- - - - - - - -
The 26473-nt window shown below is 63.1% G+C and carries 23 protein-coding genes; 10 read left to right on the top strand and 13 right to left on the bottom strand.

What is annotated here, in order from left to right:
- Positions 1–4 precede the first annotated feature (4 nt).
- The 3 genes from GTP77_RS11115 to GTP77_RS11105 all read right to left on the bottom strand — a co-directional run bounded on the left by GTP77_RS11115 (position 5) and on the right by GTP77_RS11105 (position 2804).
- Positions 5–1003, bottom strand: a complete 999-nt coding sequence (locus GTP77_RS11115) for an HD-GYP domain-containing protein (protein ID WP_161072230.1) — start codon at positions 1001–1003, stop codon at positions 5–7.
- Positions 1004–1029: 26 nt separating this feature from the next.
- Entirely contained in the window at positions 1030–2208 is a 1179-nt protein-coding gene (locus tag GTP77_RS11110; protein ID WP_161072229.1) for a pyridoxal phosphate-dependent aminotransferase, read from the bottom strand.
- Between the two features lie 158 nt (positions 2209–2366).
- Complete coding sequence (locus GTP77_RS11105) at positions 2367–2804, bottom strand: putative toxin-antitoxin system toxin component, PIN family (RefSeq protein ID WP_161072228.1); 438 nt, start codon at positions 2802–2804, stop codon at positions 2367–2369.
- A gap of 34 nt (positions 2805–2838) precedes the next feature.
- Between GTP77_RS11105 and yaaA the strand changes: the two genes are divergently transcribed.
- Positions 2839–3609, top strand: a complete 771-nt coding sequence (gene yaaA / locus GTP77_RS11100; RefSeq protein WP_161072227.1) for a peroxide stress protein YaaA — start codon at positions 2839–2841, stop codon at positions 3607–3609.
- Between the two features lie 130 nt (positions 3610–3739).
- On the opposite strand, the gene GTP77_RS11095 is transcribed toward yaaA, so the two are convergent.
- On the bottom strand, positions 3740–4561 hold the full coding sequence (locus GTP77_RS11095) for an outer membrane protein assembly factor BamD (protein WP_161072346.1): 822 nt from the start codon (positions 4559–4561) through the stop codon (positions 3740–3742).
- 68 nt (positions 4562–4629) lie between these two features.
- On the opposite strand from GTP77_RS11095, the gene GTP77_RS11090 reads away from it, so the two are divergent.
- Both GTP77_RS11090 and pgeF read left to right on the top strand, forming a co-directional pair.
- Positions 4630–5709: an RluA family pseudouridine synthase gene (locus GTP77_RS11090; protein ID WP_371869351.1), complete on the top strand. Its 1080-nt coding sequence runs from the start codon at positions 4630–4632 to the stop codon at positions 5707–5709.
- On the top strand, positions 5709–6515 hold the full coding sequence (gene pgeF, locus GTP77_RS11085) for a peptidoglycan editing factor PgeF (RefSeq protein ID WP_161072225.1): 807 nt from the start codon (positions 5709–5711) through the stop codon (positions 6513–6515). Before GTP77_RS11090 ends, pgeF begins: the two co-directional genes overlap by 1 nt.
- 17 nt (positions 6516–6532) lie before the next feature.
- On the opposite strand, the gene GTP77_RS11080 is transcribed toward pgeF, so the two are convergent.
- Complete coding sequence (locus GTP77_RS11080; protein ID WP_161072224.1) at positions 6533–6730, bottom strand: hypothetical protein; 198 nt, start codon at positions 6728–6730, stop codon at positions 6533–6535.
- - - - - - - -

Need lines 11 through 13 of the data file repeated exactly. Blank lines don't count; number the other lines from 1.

- Between GTP77_RS11105 and yaaA the strand changes: the two genes are divergently transcribed.
- Positions 2839–3609, top strand: a complete 771-nt coding sequence (gene yaaA / locus GTP77_RS11100; RefSeq protein WP_161072227.1) for a peroxide stress protein YaaA — start codon at positions 2839–2841, stop codon at positions 3607–3609.
- Between the two features lie 130 nt (positions 3610–3739).